Subwoofer Design for the Max X MX15-22

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Dayton MX15-22 First Look

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The new Dayton Audio Max-X 15″ Subwoofer, the MX15-22 is now available.  I plan to get one, but before I do, I thought I would share some ideas for one of the best subwoofer box designs for deeps bass.  As always, the subwoofer box design is the most problematic.  And I honestly thought the MX15-22 could be really hard due to it’s High Excursion. Especially when you are trying to design the loudest subwoofer box design. Typically high excursion subwoofers will have some issues with port noise when you design your subwoofer box.  Or at least maintaining an inaudible port noise at full volumes. This was especially a challenge when I designed the Dinas.  But if all the specs are correct on this sub, here is a build option.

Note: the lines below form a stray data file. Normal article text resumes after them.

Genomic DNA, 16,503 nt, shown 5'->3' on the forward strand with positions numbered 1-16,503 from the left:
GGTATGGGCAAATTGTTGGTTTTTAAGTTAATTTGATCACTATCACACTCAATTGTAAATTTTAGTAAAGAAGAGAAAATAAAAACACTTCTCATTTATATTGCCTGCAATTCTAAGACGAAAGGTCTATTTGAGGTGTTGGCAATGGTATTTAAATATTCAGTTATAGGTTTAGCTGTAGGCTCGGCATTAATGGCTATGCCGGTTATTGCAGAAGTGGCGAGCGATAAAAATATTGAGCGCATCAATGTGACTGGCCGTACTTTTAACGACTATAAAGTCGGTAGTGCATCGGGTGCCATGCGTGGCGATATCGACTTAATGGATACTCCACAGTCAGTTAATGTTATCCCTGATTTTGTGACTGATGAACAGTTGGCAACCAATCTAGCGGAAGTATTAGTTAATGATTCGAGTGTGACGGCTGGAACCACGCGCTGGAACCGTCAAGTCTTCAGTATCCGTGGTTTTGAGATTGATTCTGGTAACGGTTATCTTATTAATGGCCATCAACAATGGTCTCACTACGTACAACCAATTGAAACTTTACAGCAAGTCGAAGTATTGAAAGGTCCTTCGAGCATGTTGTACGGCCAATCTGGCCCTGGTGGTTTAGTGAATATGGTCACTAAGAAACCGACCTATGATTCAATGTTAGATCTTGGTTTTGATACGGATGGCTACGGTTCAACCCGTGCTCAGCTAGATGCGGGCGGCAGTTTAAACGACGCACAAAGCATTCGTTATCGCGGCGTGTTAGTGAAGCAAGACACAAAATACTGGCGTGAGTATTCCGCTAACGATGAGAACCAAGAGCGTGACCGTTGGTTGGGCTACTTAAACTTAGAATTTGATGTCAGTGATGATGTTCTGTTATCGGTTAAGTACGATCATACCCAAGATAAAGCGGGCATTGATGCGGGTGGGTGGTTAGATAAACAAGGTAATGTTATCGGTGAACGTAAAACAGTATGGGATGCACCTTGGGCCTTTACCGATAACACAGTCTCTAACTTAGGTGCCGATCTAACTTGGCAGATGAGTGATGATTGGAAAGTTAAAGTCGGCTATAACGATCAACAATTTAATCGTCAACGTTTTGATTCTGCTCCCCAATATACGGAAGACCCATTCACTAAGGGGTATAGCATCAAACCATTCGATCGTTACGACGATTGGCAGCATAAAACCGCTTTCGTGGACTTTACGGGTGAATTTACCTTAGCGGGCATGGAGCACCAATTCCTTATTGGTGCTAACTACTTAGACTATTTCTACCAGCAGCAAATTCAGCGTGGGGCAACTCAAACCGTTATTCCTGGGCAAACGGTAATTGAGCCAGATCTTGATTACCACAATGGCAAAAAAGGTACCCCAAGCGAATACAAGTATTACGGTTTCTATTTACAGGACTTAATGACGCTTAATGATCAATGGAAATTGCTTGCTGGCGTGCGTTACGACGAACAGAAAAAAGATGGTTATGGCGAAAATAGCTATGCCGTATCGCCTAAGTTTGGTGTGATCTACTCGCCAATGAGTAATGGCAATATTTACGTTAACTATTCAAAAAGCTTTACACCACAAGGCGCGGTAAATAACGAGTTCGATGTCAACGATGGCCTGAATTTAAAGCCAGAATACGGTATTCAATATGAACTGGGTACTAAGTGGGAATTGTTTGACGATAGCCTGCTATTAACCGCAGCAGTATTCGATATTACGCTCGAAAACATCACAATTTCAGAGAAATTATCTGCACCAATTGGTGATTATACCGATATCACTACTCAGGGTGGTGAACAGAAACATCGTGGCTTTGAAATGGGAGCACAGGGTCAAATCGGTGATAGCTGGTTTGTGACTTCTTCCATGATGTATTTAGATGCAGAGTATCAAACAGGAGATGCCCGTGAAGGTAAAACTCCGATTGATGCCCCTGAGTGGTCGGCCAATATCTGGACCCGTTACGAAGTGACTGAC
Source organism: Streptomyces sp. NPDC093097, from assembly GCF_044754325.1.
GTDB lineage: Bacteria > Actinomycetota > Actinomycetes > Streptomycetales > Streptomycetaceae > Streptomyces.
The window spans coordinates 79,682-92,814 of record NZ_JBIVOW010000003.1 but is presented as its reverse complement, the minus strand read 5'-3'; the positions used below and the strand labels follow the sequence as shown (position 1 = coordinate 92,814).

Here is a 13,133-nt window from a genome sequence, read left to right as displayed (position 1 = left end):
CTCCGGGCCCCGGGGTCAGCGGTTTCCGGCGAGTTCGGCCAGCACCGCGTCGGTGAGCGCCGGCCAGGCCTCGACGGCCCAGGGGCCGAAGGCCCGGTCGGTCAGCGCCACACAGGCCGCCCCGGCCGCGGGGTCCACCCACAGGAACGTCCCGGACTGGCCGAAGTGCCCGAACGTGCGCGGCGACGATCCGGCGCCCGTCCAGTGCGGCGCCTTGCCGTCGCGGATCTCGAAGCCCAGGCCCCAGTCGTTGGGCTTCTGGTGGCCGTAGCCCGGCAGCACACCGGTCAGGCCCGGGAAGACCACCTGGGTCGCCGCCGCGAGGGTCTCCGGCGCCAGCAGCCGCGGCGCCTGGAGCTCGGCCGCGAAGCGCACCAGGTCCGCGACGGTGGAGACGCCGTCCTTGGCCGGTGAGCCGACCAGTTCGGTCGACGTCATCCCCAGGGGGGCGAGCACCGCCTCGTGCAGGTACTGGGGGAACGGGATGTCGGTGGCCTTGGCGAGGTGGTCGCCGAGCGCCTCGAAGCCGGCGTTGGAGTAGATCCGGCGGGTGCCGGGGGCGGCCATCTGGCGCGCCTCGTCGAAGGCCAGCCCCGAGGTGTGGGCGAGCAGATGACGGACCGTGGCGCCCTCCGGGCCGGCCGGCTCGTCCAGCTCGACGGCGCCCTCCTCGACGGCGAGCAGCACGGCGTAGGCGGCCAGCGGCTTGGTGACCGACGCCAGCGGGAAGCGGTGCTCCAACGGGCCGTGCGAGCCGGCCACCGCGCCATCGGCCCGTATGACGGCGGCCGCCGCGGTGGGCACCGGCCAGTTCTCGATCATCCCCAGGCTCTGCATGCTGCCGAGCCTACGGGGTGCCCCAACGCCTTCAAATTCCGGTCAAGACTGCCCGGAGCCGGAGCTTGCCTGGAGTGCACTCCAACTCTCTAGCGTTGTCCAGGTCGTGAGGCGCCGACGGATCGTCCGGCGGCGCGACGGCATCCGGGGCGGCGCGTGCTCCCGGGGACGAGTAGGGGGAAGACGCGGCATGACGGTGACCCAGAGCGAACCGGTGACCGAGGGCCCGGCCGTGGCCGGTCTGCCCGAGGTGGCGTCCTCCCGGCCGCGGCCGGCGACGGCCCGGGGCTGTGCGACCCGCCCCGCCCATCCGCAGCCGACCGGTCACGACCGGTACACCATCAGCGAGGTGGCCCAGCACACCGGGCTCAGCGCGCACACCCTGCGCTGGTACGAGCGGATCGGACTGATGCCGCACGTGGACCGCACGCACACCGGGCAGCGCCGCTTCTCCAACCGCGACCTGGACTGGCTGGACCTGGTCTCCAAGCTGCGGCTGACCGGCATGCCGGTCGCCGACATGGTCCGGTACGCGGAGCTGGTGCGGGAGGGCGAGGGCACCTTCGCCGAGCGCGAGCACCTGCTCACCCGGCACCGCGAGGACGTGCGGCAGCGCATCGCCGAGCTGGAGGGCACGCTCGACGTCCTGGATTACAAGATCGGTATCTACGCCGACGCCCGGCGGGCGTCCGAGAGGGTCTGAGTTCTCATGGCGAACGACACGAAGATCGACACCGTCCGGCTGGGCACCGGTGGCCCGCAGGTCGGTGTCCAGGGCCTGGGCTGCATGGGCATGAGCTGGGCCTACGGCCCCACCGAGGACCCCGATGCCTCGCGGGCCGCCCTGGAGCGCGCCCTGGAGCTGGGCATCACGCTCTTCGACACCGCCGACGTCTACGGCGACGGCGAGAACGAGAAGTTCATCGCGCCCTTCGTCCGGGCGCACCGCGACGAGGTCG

*when I say loudest subwoofer box design, i am talking about low end extension without the aid of dsp.


Home Theater Subwoofer Design


Subwoofer Design

ChevyChev ported subwoofer design tuned to 21hz in around a 5.3 cubic foot box. This should be a great subwoofer design for deep bass.   Simulation is with 800w


Projected Response of the Subwoofer Box:


Subwoofer design for the deepest bass and loudest subwoofer box for the MX15-22 Max

This Max15-22 has a projected F3 of around 20hz. This is exactly what we want for the deep bass that is necessary for a good home theater subwoofer.



With 800w, the subwoofer does have a problem excursion below 18hz.  Which we can take care of later. *In general this is an issue with all ported subwoofer box designs.


Subwoofer design for the deepest bass and loudest subwoofer box for the MX15-22 Max


Port Velocity

Port Velocity below 26hz does go over out target of 17 m/s and has a first port resonance of 226hz.  This subwoofer box is using a slot port of 15″ wide by 2″ tall and 30″ deep.  Some people might be okay with this, as the amount of sound there is negligible.  But I think we can get this down a little more.